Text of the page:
Thursday, May 20, 2010


Andalgalá is the polemic town that recently hit the news after thousand of poeple manifested against Yamana Gold and Agua Rica project. Gold is being extracted from nearby Mina La Alumbrera for a decade already. Now, new projects menace the region, already hitted by draught, water pollution and social tensions. In the pictures, you can see how the offices of Yamana Gold looked like the morning after citizens smashed windows in a justified protest.

Urbano Cardozo doesn´t smash windows, but has been working hard for years to rise awareness of the matter. He had people from the mine visiting his house with a blank check, inviting him to pen an ammount, and choose the number of zeros... Loyal to the cause, he kept working and organizing citizen awareness.

This woman came every day to my "office" (a room Urbano had lent me in order to carry one my investigation) and offered me quince jelly she prepares herself in her patio....

Foto de una foto. Operarios de la mina retiran como pueden del río los minerales pesados derramados.

All across Andalgalá area, six licks in the mine mineral pipelines that transports heavy metals have already been confirmed. Five of them in Villa Vil and one in Ampujaco. In the picture you can see a lick in Villa Lola, Tucumán Province. The mine payed unqualified workers to just collect the hazardous metals in plastic bags, as if they were handling mud...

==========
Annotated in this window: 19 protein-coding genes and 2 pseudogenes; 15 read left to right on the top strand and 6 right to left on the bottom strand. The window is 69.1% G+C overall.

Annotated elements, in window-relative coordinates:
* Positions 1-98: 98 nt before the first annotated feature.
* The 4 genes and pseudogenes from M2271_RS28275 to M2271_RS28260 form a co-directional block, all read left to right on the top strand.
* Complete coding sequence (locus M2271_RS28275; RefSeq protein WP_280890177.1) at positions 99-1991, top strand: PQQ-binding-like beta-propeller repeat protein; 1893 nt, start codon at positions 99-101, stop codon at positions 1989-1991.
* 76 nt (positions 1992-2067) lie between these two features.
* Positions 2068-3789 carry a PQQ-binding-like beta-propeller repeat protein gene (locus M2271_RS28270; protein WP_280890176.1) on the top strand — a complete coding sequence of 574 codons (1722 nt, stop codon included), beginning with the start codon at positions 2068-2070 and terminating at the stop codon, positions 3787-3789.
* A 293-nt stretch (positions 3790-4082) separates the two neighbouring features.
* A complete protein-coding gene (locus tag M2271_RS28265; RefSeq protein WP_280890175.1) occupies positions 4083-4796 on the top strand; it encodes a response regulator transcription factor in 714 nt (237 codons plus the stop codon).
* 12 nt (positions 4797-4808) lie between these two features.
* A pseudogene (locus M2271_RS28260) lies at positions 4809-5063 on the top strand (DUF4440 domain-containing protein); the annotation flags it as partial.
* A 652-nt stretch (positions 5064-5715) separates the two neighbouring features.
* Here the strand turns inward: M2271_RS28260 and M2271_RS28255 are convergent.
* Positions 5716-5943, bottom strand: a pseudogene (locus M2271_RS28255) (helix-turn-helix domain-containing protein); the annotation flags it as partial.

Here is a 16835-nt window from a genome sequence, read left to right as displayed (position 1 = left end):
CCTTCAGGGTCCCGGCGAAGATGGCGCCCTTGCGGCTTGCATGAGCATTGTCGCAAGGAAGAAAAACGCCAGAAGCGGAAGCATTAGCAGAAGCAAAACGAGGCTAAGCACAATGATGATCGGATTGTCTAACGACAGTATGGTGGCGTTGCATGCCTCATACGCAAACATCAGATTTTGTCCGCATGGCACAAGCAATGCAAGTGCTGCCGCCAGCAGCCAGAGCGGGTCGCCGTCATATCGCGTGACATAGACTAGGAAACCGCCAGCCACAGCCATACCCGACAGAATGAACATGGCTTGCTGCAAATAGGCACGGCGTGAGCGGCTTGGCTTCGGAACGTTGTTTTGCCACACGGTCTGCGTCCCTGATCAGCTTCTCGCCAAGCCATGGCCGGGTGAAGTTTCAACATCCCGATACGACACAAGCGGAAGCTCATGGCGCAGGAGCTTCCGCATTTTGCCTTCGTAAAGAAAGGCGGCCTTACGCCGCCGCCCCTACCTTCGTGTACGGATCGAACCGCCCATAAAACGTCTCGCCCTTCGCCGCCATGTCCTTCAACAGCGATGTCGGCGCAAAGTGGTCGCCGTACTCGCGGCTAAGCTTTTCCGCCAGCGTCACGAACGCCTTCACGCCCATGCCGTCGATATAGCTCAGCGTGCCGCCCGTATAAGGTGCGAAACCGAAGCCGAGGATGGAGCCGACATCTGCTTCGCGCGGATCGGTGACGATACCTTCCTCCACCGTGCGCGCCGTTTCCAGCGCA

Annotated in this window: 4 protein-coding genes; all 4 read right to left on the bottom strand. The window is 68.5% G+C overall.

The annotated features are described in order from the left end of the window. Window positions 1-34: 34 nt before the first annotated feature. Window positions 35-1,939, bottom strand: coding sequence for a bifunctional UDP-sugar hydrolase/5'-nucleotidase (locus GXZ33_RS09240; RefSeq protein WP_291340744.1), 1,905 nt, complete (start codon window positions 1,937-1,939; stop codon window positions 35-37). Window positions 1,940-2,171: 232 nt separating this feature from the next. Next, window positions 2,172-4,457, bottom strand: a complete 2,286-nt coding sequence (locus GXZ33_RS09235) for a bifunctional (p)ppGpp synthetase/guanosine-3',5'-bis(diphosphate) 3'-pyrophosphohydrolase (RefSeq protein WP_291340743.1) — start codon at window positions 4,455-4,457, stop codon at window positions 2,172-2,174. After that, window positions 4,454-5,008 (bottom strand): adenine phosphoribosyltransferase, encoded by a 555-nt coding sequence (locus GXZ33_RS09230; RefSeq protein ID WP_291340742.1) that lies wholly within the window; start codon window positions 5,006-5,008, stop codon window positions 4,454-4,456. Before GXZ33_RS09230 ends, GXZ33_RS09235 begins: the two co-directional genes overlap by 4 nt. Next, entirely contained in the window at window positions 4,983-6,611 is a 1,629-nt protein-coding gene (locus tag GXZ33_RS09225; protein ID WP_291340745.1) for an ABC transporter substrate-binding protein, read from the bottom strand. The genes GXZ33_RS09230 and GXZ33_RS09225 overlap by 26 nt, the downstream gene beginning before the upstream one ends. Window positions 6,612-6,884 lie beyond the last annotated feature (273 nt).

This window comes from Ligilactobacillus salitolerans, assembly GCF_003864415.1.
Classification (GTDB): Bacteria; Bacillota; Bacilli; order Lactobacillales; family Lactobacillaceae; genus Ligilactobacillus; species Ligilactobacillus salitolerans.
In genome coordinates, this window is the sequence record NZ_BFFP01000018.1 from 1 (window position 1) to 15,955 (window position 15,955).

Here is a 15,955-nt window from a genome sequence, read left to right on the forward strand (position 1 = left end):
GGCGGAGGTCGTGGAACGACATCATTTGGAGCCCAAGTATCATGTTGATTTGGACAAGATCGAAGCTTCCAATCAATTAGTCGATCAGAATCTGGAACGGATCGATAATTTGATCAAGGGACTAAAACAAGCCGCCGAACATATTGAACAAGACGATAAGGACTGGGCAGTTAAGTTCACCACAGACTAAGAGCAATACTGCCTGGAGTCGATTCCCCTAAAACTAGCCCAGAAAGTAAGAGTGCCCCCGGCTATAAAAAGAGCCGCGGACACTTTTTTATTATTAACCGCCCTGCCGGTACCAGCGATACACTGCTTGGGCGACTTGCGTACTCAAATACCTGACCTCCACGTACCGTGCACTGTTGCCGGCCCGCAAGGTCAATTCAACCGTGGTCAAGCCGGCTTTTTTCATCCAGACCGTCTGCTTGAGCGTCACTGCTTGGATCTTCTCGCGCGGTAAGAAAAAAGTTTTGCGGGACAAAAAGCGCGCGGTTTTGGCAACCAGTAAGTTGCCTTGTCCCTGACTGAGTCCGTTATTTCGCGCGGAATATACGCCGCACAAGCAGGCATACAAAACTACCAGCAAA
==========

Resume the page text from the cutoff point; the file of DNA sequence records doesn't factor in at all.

Foxes around La Alumbrera mine are reported to loose their skin...

The Algarrobo Assembly, where people gather to exchange advise on how to keep the struggle against such powerful companies. While the mine have their sociologists and experts working in their Canada and Anrgentina based headquarters, poeple gather under a tree. What could bee more genuine and coherent? The Assembly also doubles as roadblock for mining trucks to enter the are of Agua Rica project.

Andalgalá town hall, parcially burned by the manifesting crowed. Absolutely deserved by a major who has nicked enviromentalists as "hippies" as if this alone would be threatening. Medieval thought still prevails across political class in Catamarca, it seems.

No comments: